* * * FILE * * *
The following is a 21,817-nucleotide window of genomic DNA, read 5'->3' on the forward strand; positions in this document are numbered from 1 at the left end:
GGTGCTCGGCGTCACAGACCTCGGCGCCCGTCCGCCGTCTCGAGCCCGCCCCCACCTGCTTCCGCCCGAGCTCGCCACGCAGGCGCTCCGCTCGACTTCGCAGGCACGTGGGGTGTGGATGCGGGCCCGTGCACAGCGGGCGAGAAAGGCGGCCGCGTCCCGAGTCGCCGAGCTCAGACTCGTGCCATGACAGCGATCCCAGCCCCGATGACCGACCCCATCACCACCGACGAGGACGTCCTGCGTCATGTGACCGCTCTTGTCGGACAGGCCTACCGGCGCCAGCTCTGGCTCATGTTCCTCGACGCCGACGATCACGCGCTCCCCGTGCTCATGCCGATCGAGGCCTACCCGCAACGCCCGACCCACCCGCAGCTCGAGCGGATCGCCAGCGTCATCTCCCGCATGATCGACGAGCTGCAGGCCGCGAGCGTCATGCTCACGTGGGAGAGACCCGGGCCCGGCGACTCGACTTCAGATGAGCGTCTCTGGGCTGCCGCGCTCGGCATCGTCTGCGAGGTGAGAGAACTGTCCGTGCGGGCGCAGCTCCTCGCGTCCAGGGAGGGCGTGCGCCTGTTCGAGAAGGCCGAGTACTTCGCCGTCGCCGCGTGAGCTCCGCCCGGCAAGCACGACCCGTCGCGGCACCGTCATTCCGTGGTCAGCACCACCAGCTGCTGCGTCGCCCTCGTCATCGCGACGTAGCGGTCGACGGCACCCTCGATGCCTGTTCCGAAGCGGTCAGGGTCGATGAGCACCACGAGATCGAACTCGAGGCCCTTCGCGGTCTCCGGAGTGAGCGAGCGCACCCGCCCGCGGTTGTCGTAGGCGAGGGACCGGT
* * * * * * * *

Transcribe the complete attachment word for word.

The following is a 21,817-nucleotide window of genomic DNA, read 5'->3' on the forward strand; positions in this document are numbered from 1 at the left end:
GGTGCTCGGCGTCACAGACCTCGGCGCCCGTCCGCCGTCTCGAGCCCGCCCCCACCTGCTTCCGCCCGAGCTCGCCACGCAGGCGCTCCGCTCGACTTCGCAGGCACGTGGGGTGTGGATGCGGGCCCGTGCACAGCGGGCGAGAAAGGCGGCCGCGTCCCGAGTCGCCGAGCTCAGACTCGTGCCATGACAGCGATCCCAGCCCCGATGACCGACCCCATCACCACCGACGAGGACGTCCTGCGTCATGTGACCGCTCTTGTCGGACAGGCCTACCGGCGCCAGCTCTGGCTCATGTTCCTCGACGCCGACGATCACGCGCTCCCCGTGCTCATGCCGATCGAGGCCTACCCGCAACGCCCGACCCACCCGCAGCTCGAGCGGATCGCCAGCGTCATCTCCCGCATGATCGACGAGCTGCAGGCCGCGAGCGTCATGCTCACGTGGGAGAGACCCGGGCCCGGCGACTCGACTTCAGATGAGCGTCTCTGGGCTGCCGCGCTCGGCATCGTCTGCGAGGTGAGAGAACTGTCCGTGCGGGCGCAGCTCCTCGCGTCCAGGGAGGGCGTGCGCCTGTTCGAGAAGGCCGAGTACTTCGCCGTCGCCGCGTGAGCTCCGCCCGGCAAGCACGACCCGTCGCGGCACCGTCATTCCGTGGTCAGCACCACCAGCTGCTGCGTCGCCCTCGTCATCGCGACGTAGCGGTCGACGGCACCCTCGATGCCTGTTCCGAAGCGGTCAGGGTCGATGAGCACCACGAGATCGAACTCGAGGCCCTTCGCGGTCTCCGGAGTGAGCGAGCGCACCCGCCCGCGGTTGTCGTAGGCGAGGGACCGGT